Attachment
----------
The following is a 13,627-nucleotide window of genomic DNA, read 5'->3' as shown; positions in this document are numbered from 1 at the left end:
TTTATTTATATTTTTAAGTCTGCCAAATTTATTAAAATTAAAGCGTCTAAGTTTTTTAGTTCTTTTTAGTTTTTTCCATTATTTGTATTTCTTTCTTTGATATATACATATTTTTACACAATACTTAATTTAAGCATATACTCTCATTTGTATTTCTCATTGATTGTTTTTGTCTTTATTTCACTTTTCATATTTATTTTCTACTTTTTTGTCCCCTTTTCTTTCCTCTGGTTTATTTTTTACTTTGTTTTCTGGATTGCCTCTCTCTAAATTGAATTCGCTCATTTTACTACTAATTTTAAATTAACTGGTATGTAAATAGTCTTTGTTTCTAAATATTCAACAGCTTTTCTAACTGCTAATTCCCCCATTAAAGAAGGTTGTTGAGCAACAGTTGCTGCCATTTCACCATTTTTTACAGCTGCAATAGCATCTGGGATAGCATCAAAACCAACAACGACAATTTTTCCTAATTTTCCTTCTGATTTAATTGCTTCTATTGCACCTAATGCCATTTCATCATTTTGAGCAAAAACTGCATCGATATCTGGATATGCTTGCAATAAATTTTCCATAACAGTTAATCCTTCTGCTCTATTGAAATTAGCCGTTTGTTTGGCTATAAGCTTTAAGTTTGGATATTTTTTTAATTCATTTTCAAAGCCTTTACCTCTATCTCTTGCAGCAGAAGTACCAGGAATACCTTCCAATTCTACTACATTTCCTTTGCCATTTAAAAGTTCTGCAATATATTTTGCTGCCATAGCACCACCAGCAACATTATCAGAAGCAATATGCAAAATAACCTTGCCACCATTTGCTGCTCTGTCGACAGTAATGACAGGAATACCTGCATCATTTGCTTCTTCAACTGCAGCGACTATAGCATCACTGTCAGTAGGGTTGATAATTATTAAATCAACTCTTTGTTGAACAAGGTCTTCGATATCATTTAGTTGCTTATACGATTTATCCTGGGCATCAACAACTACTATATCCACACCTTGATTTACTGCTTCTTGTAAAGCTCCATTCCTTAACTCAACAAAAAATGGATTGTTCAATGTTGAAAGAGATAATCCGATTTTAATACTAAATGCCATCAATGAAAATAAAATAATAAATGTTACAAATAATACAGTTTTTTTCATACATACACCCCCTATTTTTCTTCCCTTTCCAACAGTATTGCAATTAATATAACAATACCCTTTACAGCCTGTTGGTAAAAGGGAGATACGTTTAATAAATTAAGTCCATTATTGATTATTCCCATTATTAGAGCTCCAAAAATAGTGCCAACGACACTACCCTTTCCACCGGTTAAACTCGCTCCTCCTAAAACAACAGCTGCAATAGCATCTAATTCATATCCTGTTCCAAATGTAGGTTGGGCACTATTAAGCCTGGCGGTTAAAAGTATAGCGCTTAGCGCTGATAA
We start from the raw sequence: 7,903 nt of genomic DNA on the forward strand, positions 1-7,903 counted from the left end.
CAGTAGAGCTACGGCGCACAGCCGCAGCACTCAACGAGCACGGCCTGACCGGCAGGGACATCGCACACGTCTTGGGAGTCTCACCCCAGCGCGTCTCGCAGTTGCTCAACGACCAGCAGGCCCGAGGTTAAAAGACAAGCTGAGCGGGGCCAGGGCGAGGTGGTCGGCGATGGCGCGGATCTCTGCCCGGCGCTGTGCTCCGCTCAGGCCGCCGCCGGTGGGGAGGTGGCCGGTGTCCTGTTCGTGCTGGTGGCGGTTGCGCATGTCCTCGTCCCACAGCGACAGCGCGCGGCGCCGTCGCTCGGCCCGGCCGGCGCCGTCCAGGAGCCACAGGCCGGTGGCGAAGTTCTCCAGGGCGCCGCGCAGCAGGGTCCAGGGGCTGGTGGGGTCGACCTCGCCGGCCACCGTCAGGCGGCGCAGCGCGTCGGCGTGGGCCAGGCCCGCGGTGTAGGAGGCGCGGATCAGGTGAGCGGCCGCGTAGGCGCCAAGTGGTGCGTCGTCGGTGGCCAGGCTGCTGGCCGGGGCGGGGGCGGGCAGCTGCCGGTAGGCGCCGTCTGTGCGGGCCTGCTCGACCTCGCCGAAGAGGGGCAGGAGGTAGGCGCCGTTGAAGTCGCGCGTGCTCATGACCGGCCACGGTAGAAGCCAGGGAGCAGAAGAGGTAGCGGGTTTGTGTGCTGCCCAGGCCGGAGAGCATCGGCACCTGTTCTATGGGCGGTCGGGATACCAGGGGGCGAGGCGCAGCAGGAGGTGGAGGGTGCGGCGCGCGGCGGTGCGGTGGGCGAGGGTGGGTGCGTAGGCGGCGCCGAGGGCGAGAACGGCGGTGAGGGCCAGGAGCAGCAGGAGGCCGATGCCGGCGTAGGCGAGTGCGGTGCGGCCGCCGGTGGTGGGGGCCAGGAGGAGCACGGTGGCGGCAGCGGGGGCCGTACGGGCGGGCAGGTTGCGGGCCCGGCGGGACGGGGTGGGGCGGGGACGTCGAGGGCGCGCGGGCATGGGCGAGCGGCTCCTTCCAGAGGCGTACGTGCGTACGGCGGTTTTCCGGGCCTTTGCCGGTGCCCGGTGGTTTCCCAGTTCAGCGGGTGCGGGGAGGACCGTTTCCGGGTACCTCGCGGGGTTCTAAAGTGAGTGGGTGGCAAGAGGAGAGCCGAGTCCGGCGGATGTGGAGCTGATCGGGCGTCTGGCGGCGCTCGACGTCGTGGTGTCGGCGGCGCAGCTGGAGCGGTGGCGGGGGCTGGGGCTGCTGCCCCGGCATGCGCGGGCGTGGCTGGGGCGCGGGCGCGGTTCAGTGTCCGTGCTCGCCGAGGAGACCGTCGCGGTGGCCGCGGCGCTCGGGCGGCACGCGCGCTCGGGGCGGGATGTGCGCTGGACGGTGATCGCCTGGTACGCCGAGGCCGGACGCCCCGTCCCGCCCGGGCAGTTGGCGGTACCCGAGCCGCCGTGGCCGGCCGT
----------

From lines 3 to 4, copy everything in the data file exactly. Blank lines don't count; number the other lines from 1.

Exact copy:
We start from the raw sequence: 7,903 nt of genomic DNA on the forward strand, positions 1-7,903 counted from the left end.
CAGTAGAGCTACGGCGCACAGCCGCAGCACTCAACGAGCACGGCCTGACCGGCAGGGACATCGCACACGTCTTGGGAGTCTCACCCCAGCGCGTCTCGCAGTTGCTCAACGACCAGCAGGCCCGAGGTTAAAAGACAAGCTGAGCGGGGCCAGGGCGAGGTGGTCGGCGATGGCGCGGATCTCTGCCCGGCGCTGTGCTCCGCTCAGGCCGCCGCCGGTGGGGAGGTGGCCGGTGTCCTGTTCGTGCTGGTGGCGGTTGCGCATGTCCTCGTCCCACAGCGACAGCGCGCGGCGCCGTCGCTCGGCCCGGCCGGCGCCGTCCAGGAGCCACAGGCCGGTGGCGAAGTTCTCCAGGGCGCCGCGCAGCAGGGTCCAGGGGCTGGTGGGGTCGACCTCGCCGGCCACCGTCAGGCGGCGCAGCGCGTCGGCGTGGGCCAGGCCCGCGGTGTAGGAGGCGCGGATCAGGTGAGCGGCCGCGTAGGCGCCAAGTGGTGCGTCGTCGGTGGCCAGGCTGCTGGCCGGGGCGGGGGCGGGCAGCTGCCGGTAGGCGCCGTCTGTGCGGGCCTGCTCGACCTCGCCGAAGAGGGGCAGGAGGTAGGCGCCGTTGAAGTCGCGCGTGCTCATGACCGGCCACGGTAGAAGCCAGGGAGCAGAAGAGGTAGCGGGTTTGTGTGCTGCCCAGGCCGGAGAGCATCGGCACCTGTTCTATGGGCGGTCGGGATACCAGGGGGCGAGGCGCAGCAGGAGGTGGAGGGTGCGGCGCGCGGCGGTGCGGTGGGCGAGGGTGGGTGCGTAGGCGGCGCCGAGGGCGAGAACGGCGGTGAGGGCCAGGAGCAGCAGGAGGCCGATGCCGGCGTAGGCGAGTGCGGTGCGGCCGCCGGTGGTGGGGGCCAGGAGGAGCACGGTGGCGGCAGCGGGGGCCGTACGGGCGGGCAGGTTGCGGGCCCGGCGGGACGGGGTGGGGCGGGGACGTCGAGGGCGCGCGGGCATGGGCGAGCGGCTCCTTCCAGAGGCGTACGTGCGTACGGCGGTTTTCCGGGCCTTTGCCGGTGCCCGGTGGTTTCCCAGTTCAGCGGGTGCGGGGAGGACCGTTTCCGGGTACCTCGCGGGGTTCTAAAGTGAGTGGGTGGCAAGAGGAGAGCCGAGTCCGGCGGATGTGGAGCTGATCGGGCGTCTGGCGGCGCTCGACGTCGTGGTGTCGGCGGCGCAGCTGGAGCGGTGGCGGGGGCTGGGGCTGCTGCCCCGGCATGCGCGGGCGTGGCTGGGGCGCGGGCGCGGTTCAGTGTCCGTGCTCGCCGAGGAGACCGTCGCGGTGGCCGCGGCGCTCGGGCGGCACGCGCGCTCGGGGCGGGATGTGCGCTGGACGGTGATCGCCTGGTACGCCGAGGCCGGACGCCCCGTCCCGCCCGGGCAGTTGGCGGTACCCGAGCCGCCGTGGCCGGCCGT